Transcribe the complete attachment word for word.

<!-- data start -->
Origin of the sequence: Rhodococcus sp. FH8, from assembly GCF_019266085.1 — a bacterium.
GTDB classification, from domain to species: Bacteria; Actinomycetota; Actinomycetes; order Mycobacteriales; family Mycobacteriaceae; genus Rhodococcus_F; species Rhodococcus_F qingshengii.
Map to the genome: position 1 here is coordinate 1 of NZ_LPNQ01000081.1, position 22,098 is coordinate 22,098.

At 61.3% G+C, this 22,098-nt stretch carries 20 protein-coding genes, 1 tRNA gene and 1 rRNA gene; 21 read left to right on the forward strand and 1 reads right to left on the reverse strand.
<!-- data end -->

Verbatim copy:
Origin of the sequence: Rhodococcus sp. FH8, from assembly GCF_019266085.1 — a bacterium.
GTDB classification, from domain to species: Bacteria; Actinomycetota; Actinomycetes; order Mycobacteriales; family Mycobacteriaceae; genus Rhodococcus_F; species Rhodococcus_F qingshengii.
Map to the genome: position 1 here is coordinate 1 of NZ_LPNQ01000081.1, position 22,098 is coordinate 22,098.

At 61.3% G+C, this 22,098-nt stretch carries 20 protein-coding genes, 1 tRNA gene and 1 rRNA gene; 21 read left to right on the forward strand and 1 reads right to left on the reverse strand.